What to not know

I just read ‘A counterexample to the contrastive account of knowledge‘ by Jason Rourke, at the suggestion of John Danaher. I’ll paraphrase what he says before explaining why I’m not convinced. I don’t actually know much more about the topic, so maybe take my interpretation of a single paper with a grain of salt. Which is not to imply that I will tell you every time I don’t know much about a topic.

Traditionally ‘knowing’ has been thought of as a function of two things: the person who does the knowing, and the thing that they know. The ‘Contrastive Account of Knowledge’ (CAK) says that it’s really a function of three things – the knower, the thing they know, and the other possibilities that they have excluded.

For instance I know it is Monday if we take the other alternatives to be ‘that it is Tuesday and my computer is accurate on this subject’, etc. I have excluded all those possibilities just now by looking at my computer. However if alternatives such as that of it being Tuesday and my memory and computer saying it is Monday are under consideration, then I don’t know that it’s Monday. Whether I have the information to say P is true depends on what’s included in not-P.

So it seems to me CAK would be correct if there were no inherent set of alternatives to any given proposition, or if we often mean to claim that only some of these alternatives have been excluded when we say something is known. It would be wrong if knowing X didn’t rely on any consideration of the mutually exclusive alternatives, and unimportant if there were a single set of alternatives determined by the proposition whose truth is known, which is what people always mean to consider.

Rourke seems to be arguing that CAK is not like what we usually mean by knowledge. He seems to be doing this by claiming that knowing things need not involve consideration of the alternatives. He gives this example:

The Claret Case. Imagine that Holmes and Watson are investigating a crime that occurred during a meeting attended by Lestrade, Hopkins, LeVillard, and no others. The question Who drank claret? is under discussion. Watson announces ‘‘Holmes knows that Lestrade drank claret.’’ Given the question under discussion and the facts described, the alternative propositions that partially constitute the knowledge relation are Hopkins drank claret and LeVillard drank claret.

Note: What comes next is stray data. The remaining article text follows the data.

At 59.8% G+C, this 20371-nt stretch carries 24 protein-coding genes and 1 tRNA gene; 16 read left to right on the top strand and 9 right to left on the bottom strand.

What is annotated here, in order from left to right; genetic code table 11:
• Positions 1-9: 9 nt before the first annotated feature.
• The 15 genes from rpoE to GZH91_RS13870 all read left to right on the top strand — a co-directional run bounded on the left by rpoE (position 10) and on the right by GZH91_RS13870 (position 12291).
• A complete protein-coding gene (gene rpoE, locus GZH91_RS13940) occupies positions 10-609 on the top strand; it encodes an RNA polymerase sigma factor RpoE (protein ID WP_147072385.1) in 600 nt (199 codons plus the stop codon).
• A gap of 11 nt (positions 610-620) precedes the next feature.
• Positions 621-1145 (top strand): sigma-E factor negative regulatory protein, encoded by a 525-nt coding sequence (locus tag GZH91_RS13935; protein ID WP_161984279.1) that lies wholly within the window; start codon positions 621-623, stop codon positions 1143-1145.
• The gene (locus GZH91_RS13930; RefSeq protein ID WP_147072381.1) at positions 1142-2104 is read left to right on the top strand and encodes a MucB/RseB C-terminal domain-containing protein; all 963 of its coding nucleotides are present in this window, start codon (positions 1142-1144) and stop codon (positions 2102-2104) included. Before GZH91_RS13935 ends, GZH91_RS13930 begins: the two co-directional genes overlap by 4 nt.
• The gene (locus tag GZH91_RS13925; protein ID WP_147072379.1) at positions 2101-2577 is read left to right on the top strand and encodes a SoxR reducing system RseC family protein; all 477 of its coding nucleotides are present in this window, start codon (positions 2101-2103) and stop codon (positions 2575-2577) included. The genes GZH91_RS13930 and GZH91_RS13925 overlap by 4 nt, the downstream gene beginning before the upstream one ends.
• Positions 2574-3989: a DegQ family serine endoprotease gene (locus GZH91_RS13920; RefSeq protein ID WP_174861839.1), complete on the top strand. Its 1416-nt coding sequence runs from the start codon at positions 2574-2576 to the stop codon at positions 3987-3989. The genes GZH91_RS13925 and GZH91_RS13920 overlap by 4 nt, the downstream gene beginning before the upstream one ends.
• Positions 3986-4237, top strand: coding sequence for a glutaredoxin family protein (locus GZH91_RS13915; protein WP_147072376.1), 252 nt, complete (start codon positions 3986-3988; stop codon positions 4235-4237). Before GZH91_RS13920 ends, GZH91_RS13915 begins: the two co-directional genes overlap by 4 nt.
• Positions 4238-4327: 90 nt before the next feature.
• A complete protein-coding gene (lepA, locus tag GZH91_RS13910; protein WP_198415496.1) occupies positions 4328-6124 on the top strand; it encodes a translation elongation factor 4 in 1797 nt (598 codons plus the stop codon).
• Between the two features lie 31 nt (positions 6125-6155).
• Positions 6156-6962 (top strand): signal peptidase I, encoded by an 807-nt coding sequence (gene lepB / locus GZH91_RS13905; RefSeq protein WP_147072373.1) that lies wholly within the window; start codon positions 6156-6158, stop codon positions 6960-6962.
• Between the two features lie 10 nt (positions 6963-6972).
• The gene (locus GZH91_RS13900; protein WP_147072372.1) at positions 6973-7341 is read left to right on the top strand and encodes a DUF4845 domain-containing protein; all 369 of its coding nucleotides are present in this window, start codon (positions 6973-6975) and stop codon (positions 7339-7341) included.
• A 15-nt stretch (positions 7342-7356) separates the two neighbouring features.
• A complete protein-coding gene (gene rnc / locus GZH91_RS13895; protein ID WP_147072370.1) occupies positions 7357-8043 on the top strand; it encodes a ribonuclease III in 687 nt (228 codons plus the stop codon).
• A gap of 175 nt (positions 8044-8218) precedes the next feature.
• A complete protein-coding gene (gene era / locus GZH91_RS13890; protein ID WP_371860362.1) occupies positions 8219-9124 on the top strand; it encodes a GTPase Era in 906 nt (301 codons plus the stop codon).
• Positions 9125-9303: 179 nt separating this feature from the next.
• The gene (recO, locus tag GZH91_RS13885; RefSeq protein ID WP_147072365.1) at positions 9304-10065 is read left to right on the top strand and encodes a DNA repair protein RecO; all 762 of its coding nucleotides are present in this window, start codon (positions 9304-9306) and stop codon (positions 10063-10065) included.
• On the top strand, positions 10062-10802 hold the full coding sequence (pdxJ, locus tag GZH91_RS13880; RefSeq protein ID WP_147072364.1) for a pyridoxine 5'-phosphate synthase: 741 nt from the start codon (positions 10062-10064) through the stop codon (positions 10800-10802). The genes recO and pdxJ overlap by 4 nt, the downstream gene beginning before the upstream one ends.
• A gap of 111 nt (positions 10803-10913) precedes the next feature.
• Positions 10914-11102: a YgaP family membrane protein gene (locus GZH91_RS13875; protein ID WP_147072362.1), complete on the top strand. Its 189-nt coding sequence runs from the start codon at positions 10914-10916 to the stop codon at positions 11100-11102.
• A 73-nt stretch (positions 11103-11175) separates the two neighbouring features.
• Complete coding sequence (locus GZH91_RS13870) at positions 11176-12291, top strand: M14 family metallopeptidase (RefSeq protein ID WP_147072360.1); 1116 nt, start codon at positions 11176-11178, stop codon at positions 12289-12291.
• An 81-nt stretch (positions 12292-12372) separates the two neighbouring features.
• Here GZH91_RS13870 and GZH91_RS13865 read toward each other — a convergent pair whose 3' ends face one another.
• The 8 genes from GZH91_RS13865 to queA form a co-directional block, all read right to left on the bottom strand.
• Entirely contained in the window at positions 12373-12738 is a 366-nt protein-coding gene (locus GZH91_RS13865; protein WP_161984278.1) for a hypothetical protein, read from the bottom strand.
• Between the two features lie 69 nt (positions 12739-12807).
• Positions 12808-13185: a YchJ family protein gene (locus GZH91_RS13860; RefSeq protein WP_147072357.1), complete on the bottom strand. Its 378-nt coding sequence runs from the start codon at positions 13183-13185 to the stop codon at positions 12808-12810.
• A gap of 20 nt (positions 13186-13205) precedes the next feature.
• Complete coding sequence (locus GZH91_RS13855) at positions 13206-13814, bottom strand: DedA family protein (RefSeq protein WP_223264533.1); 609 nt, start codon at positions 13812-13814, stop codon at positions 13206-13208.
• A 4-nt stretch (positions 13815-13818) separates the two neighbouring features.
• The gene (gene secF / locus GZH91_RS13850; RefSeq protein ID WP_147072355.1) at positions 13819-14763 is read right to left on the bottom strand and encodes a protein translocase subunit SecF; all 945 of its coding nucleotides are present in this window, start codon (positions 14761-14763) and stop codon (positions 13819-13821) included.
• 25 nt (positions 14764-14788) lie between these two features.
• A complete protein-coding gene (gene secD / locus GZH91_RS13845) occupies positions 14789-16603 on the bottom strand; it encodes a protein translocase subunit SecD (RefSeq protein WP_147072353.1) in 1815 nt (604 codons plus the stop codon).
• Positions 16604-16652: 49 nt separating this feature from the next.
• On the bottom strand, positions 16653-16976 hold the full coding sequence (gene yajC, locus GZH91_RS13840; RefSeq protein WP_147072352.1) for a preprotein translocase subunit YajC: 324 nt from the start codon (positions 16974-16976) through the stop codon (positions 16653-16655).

He then argues basically that Holmes can know that Lestrade drank claret without knowing that Hopkins and LeVillard didn’t drink claret, since all their claret drinking was independent. He thinks this contradicts CAK because he claims, using CAK,

 The logical form of Watson’s announcement, then, is Holmes knows that Lestrade drank claret rather than Hopkins drank claret or LeVillard drank claret.

Whereas we want to say that Holmes does know Lestrade drank claret, if for instance he sees Lestrade drinking claret, and he need not necessarily know anything about what Hopkins and LeVillard were up to.

Which prompts the question why Rourke thinks these other guys’ drinking are the alternatives to Lestrade drinking in the knowledge relation. The obvious real alternative to exclude is that Lestrade didn’t drink.

Rourke gets to something like this as a counterargument, and argues against it. He says that if ‘who drank claret?’ is interpreted as ‘work out whether or not each person drank claret’ then it can be divided up in this way into ‘Lestrade drank claret’ vs. ‘Lestrade did not drink claret’ combined with ‘Hopkins drank claret’ vs ‘Hopkins did not drink claret’ etc. However if the question is meant as something like ‘who is a single person who drank claret?’, then ‘knowing’ the answer to this question doesn’t require excluding all the alternative answers to this question, some of which may be true.

As far as I can tell, this seems troublesome because he supposes that the alternatives to the purported knowledge must be the various other possible answers to the question, if what you supposedly know is ‘the answer to the question’. The alternative answers to such a question can only be positive reports of different people drinking, or that nobody drank. The question doesn’t ask for any mentions of who didn’t drink. So what can we contrast ‘Lestrade drank’ with, if not ‘Lestrade didn’t drink’?

But why suppose that the alternatives must be  the other answers to the question? If ‘knowing who drank claret’ just means knowing that a certain answer to that question is true rather than false for instance, there seems no problem. For instance perhaps ‘I know who drank’ means that I know ‘Lestrade did’ is one answer to the question. This can happily be contrasted with ‘Lestrade did’ not being an answer for instance. Why not suppose ‘I know who drank claret’ is shorthand for something like that?

It seems that at least for any specific state of the world, it’s possible to think of knowing it in terms of excluding the alternatives. It also seems answering more difficutly worded questions such as the one above must still be based on knowledge about straightforward states of the world. So how could knowledge of at least one person who drank for instance not be understandable in terms of excluding alternatives?

One response to “What to not know


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